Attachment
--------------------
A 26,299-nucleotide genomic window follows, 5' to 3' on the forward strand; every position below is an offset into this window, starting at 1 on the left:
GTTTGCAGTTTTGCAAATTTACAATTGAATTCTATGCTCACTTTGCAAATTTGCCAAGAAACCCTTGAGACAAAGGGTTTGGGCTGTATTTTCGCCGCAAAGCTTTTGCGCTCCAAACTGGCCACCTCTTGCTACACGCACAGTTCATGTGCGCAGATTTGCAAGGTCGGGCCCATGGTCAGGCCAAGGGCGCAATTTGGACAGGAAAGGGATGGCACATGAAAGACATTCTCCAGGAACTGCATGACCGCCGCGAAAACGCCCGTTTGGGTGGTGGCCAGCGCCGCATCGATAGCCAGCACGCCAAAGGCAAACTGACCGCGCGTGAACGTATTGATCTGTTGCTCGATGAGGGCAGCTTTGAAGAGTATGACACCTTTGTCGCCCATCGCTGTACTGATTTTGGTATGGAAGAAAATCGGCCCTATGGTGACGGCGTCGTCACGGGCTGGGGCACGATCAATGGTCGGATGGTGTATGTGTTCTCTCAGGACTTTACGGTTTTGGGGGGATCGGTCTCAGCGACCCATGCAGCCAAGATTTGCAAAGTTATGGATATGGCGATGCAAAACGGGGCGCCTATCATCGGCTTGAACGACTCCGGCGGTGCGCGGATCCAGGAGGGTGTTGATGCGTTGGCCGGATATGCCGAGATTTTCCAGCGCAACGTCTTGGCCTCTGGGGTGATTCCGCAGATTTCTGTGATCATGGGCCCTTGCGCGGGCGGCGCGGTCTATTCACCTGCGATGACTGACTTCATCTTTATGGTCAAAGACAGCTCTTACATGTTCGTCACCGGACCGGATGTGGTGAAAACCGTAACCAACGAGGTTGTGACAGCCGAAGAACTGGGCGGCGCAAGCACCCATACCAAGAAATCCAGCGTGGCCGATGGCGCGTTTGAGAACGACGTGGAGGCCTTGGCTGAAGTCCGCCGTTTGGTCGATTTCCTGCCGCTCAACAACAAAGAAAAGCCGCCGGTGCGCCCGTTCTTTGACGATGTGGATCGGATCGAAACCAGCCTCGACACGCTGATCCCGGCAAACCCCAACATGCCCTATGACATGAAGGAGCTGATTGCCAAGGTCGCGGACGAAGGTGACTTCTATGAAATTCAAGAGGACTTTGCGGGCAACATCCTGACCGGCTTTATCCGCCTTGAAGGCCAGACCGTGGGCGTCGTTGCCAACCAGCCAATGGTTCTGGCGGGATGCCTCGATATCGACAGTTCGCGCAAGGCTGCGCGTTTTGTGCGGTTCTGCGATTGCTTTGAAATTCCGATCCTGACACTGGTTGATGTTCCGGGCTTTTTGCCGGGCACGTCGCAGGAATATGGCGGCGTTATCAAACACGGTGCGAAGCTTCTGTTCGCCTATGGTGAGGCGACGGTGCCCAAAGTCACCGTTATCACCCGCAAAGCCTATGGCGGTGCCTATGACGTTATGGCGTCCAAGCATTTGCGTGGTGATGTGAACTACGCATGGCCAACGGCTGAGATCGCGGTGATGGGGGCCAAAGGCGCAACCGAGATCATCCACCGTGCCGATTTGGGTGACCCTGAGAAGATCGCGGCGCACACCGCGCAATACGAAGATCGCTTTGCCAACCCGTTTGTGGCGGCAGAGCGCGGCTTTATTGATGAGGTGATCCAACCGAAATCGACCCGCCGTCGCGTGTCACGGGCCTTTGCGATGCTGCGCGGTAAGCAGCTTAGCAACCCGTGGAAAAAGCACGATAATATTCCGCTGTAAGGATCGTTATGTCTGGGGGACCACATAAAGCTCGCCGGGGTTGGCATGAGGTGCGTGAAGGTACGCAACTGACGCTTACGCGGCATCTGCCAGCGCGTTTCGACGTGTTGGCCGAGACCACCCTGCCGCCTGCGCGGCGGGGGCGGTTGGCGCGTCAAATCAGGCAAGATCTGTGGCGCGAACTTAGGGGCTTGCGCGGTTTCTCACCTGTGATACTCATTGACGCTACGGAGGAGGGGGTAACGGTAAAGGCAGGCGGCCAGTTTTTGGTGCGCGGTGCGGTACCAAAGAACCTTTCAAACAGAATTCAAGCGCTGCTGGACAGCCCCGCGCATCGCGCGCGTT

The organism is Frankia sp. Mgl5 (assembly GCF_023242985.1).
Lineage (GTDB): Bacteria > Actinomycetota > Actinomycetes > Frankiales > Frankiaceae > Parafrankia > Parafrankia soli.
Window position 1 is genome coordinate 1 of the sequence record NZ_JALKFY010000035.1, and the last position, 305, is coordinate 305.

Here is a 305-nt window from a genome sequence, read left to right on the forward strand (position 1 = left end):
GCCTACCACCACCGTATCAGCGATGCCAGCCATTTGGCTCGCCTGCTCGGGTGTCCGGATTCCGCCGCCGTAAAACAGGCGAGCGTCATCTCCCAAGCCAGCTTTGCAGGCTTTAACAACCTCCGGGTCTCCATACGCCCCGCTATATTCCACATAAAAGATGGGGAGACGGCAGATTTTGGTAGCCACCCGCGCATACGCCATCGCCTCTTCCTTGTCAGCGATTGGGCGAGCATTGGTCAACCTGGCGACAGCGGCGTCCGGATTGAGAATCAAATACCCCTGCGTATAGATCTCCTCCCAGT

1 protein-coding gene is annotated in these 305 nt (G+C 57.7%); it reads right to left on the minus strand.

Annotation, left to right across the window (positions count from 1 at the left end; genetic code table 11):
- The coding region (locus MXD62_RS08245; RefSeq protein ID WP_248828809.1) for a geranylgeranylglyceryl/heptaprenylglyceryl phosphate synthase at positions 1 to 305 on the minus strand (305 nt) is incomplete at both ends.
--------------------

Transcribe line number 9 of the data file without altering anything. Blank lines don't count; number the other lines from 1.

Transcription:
Annotation, left to right across the window (positions count from 1 at the left end; genetic code table 11):